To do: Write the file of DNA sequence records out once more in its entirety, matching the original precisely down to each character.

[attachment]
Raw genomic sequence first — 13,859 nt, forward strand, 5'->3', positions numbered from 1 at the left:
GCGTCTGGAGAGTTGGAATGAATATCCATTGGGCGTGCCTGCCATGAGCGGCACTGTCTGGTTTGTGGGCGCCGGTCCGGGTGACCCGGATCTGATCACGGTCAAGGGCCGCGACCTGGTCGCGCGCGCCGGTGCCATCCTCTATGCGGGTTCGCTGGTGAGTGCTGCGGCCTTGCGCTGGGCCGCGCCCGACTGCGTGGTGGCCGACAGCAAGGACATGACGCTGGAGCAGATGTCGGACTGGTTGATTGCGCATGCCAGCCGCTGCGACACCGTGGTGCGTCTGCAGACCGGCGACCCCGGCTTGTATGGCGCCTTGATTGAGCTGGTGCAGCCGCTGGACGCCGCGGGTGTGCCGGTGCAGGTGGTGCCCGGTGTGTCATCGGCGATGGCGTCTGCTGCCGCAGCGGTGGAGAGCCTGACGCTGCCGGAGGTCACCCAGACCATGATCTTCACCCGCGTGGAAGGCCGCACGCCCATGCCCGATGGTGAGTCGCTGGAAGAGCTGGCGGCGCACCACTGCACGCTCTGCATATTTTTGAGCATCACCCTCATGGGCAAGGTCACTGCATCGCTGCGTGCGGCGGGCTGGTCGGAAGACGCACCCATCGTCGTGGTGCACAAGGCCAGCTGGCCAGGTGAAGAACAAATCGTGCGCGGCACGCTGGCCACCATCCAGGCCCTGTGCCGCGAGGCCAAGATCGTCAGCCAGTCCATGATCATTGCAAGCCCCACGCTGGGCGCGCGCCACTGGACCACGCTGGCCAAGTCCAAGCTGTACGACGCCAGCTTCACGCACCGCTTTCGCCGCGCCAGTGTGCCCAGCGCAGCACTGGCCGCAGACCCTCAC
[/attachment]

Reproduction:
Raw genomic sequence first — 13,859 nt, forward strand, 5'->3', positions numbered from 1 at the left:
GCGTCTGGAGAGTTGGAATGAATATCCATTGGGCGTGCCTGCCATGAGCGGCACTGTCTGGTTTGTGGGCGCCGGTCCGGGTGACCCGGATCTGATCACGGTCAAGGGCCGCGACCTGGTCGCGCGCGCCGGTGCCATCCTCTATGCGGGTTCGCTGGTGAGTGCTGCGGCCTTGCGCTGGGCCGCGCCCGACTGCGTGGTGGCCGACAGCAAGGACATGACGCTGGAGCAGATGTCGGACTGGTTGATTGCGCATGCCAGCCGCTGCGACACCGTGGTGCGTCTGCAGACCGGCGACCCCGGCTTGTATGGCGCCTTGATTGAGCTGGTGCAGCCGCTGGACGCCGCGGGTGTGCCGGTGCAGGTGGTGCCCGGTGTGTCATCGGCGATGGCGTCTGCTGCCGCAGCGGTGGAGAGCCTGACGCTGCCGGAGGTCACCCAGACCATGATCTTCACCCGCGTGGAAGGCCGCACGCCCATGCCCGATGGTGAGTCGCTGGAAGAGCTGGCGGCGCACCACTGCACGCTCTGCATATTTTTGAGCATCACCCTCATGGGCAAGGTCACTGCATCGCTGCGTGCGGCGGGCTGGTCGGAAGACGCACCCATCGTCGTGGTGCACAAGGCCAGCTGGCCAGGTGAAGAACAAATCGTGCGCGGCACGCTGGCCACCATCCAGGCCCTGTGCCGCGAGGCCAAGATCGTCAGCCAGTCCATGATCATTGCAAGCCCCACGCTGGGCGCGCGCCACTGGACCACGCTGGCCAAGTCCAAGCTGTACGACGCCAGCTTCACGCACCGCTTTCGCCGCGCCAGTGTGCCCAGCGCAGCACTGGCCGCAGACCCTCAC